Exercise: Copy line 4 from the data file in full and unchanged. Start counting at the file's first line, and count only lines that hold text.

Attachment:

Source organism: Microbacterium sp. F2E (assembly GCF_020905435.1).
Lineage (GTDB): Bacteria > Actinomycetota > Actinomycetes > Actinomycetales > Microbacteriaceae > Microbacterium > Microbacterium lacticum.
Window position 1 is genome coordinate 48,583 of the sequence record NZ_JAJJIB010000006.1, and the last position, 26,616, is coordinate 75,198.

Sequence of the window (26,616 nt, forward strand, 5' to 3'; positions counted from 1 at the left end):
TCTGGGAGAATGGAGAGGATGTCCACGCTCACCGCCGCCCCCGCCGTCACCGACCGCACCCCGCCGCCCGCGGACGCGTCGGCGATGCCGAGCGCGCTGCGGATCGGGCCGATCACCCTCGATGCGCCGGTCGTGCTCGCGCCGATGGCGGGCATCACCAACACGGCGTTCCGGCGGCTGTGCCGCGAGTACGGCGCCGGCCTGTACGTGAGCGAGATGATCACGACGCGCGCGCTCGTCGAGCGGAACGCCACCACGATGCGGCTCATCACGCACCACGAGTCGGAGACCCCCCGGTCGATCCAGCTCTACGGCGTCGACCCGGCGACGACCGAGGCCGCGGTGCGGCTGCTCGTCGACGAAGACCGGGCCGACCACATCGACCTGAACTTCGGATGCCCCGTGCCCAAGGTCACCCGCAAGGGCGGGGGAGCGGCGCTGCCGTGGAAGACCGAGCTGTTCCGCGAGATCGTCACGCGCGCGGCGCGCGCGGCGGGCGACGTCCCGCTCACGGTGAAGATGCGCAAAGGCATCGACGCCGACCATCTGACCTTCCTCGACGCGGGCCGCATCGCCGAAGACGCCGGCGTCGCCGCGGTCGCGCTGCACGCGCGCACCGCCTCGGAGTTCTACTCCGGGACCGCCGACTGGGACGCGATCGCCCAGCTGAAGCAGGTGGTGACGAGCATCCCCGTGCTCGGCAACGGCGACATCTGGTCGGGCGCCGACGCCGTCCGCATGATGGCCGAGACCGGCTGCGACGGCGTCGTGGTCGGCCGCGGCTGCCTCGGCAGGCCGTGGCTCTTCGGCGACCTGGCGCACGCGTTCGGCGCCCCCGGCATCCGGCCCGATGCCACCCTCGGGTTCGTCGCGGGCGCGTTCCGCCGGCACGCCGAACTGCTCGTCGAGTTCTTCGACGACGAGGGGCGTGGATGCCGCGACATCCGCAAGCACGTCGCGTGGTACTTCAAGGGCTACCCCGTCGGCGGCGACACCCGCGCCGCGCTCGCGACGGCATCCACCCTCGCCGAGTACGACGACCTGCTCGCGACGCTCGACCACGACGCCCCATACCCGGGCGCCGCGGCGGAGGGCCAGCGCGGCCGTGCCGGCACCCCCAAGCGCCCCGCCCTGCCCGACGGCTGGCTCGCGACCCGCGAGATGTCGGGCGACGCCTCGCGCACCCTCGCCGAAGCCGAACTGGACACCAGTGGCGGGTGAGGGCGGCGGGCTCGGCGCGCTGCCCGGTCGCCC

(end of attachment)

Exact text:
Sequence of the window (26,616 nt, forward strand, 5' to 3'; positions counted from 1 at the left end):